Category Archives: About

2013 Wishard/Eskenazi Cycling Team Photos Coming Soon!

On Friday, we will begin posting our riders’ profiles and photos.  New team members have joined many returning cyclists to raise awareness about palliative care.  We will ride to remember the patients of the Wishard/Eskenazi Palliative Care Program who died in 2012.  Any money donated to the ride will go to support the care of seriously ill patients of Marion County at the new Eskenazi Health.


We would like to give a special thanks to the Glasscock Family Foundation for their generous support! This 160 mile ride across Indiana is to raise awareness for the seriously ill, as well as to remember those that we have lost. We are also looking to raise 50,000 dollars by the 21st of July. Through interactions with our patients, we have identified three important areas that will benefit our patients:

· No One Dies Alone (NODA) – this is a new program that we hope to implement for our patients who have no loved ones close by. Through volunteers, we hope to provide companionship and vigils for our dying patients. We believe that each life is important and we want to make sure that our patients, who would otherwise leave this world alone, feel that someone, indeed, cares.
· Bereavement Program – for those patients who are fortunate to have loved ones close by, we would like them to know that their families and friends will be comforted when they are gone. Our Palliative Care Team recognizes that grief has physical, social, and behavioral dimensions that often require professional attention. In order for us to provide comprehensive palliative care for our city’s less fortunate, we need to enhance our existing bereavement services.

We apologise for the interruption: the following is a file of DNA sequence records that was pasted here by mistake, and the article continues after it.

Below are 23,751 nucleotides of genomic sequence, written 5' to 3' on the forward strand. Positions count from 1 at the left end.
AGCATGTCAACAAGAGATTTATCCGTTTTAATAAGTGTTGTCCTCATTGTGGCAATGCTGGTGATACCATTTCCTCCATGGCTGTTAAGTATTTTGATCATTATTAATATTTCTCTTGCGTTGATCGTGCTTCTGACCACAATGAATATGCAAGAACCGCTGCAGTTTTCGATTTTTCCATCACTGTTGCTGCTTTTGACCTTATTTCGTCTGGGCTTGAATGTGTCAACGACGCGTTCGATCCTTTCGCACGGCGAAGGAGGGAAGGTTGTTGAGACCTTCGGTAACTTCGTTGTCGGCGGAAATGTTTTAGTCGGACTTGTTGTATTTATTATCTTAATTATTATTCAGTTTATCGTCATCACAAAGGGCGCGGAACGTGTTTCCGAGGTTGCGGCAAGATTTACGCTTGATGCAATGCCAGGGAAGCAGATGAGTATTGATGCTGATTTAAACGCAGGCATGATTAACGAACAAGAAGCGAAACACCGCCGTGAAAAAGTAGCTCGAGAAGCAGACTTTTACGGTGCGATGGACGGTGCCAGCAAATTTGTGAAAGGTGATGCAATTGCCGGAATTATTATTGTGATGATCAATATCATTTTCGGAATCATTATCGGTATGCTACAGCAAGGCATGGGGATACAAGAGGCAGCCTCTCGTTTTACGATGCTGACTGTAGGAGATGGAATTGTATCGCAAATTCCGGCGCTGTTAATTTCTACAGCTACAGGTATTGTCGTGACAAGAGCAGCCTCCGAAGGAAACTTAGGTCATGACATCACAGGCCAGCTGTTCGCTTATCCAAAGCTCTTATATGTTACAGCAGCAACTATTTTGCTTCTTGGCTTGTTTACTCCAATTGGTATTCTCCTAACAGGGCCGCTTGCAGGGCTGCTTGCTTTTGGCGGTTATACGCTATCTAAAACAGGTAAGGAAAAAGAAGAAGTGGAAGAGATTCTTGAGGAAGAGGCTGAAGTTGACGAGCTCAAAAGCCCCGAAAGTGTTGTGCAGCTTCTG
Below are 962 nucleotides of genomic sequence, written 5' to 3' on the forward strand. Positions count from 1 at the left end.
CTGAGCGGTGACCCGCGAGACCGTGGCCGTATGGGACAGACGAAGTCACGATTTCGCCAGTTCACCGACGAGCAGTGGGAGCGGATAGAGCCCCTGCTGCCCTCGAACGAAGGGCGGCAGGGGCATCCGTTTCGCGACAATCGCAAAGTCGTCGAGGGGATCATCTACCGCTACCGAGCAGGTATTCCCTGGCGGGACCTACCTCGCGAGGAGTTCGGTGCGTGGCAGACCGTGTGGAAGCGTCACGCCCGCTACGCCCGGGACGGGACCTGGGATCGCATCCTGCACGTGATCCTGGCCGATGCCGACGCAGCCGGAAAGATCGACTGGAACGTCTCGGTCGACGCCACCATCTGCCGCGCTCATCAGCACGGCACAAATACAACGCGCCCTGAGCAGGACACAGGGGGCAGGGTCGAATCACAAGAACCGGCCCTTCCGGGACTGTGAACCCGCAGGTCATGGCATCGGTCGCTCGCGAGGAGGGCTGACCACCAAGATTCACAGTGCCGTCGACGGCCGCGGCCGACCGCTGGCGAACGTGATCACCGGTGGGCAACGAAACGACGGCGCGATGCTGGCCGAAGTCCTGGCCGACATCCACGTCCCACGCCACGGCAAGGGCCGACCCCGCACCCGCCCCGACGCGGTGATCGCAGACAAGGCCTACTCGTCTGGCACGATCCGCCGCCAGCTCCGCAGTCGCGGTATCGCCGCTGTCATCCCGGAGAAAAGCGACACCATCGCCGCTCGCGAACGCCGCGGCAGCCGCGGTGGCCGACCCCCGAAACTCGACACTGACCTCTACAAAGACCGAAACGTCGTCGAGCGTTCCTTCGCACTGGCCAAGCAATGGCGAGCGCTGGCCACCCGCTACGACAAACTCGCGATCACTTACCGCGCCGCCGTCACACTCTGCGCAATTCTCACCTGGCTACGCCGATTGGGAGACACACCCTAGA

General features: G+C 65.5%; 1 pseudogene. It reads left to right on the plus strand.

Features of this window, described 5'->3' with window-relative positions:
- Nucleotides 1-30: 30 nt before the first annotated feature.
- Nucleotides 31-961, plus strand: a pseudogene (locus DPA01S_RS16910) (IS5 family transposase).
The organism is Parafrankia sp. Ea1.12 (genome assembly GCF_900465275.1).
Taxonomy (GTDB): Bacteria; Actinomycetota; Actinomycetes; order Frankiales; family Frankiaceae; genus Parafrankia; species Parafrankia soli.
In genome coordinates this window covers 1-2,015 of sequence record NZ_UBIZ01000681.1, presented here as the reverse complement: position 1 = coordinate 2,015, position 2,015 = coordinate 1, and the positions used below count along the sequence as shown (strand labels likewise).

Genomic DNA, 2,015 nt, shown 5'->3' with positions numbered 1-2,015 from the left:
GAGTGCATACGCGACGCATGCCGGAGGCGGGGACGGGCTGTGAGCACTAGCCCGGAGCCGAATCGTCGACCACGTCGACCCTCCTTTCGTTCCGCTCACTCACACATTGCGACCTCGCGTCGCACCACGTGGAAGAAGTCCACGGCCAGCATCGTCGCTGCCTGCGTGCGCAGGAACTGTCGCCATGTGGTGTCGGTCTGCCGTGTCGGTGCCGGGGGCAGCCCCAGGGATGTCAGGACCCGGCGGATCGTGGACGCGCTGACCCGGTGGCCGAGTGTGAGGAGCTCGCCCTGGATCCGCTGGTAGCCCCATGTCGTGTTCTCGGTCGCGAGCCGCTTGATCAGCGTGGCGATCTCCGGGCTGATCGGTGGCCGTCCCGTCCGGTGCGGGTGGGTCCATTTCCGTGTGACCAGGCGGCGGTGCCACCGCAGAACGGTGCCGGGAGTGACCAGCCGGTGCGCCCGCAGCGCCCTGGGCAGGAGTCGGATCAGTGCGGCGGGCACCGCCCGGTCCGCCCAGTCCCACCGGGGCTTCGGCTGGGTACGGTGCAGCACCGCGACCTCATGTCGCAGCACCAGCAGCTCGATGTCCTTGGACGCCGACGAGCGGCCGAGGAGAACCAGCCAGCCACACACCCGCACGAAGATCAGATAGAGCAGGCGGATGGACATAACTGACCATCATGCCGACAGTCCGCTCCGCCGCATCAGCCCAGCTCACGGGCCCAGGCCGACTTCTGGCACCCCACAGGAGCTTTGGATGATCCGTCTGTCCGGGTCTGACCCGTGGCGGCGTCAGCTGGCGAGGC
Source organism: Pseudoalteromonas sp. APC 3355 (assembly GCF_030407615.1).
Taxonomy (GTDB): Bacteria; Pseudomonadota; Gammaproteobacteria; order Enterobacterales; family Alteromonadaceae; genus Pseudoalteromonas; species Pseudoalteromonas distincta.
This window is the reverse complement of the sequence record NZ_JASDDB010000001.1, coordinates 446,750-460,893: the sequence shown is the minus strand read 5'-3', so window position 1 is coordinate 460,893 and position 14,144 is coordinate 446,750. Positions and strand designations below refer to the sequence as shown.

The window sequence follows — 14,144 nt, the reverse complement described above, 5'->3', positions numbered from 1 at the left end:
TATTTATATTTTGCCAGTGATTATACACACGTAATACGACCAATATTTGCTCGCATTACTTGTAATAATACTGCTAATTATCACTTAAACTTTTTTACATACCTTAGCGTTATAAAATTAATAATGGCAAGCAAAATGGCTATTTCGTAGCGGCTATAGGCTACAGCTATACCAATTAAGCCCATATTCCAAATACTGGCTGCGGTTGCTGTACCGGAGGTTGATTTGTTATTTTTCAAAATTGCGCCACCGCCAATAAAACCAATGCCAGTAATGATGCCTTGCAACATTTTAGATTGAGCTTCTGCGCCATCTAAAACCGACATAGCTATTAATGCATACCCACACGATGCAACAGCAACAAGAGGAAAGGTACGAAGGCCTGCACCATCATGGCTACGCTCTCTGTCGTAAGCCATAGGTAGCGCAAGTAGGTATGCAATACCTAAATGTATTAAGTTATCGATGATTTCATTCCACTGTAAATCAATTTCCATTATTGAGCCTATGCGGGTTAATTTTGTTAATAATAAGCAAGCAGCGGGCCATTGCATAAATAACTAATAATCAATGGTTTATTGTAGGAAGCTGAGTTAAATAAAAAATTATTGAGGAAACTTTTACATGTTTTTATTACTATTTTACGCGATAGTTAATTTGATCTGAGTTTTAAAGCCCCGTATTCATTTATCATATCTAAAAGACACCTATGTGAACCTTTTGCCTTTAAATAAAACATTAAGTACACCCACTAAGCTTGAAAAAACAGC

· Memorial Services – these services are held in memory of our departed patients. They offer our patients’ families and our Wishard community opportunity to remember, reflect, and honor our patients.

All money raised will go towards funding each of these areas. I am hoping that you and your colleagues can help us reach our goal.

Donations can be made by:
· Check sent to the Eskenazi Health Foundation Attention: Palliative Care Program #642, 1001 W 10th Street, Indianapolis, IN 46202.
· Online at Wishard Palliative Care Program / Bereavement Program In the upper right hand corner of the header, click Donate, which will pull up the Registration screen. After you register, click continue to make a donation. You can reference the account with either Wishard Palliative Care Program / Bereavement or account #642.

Remembering 700 at the end of RAIN 2011

Our team carried laminated cards with the names of more than 700 patients, family and friends who have died since our last Ride to Remember in 2009. Each team member rode 160 miles on Saturday, July 16th in their memory. To date, sponsors, friends and other well-wishers have contributed more than $17,000 to this year’s ride in support of our Palliative Care bereavement program!

The Glasscock Family Foundation

A special, BIG, and heartfelt thanks to the Glasscock Family Foundation for their generous contribution to again support and sponser our second Ride to Remember. We will remember them as we cycle the 160 miles from Terre Haute to Plainfield on July 16th.

Ride to Remember 2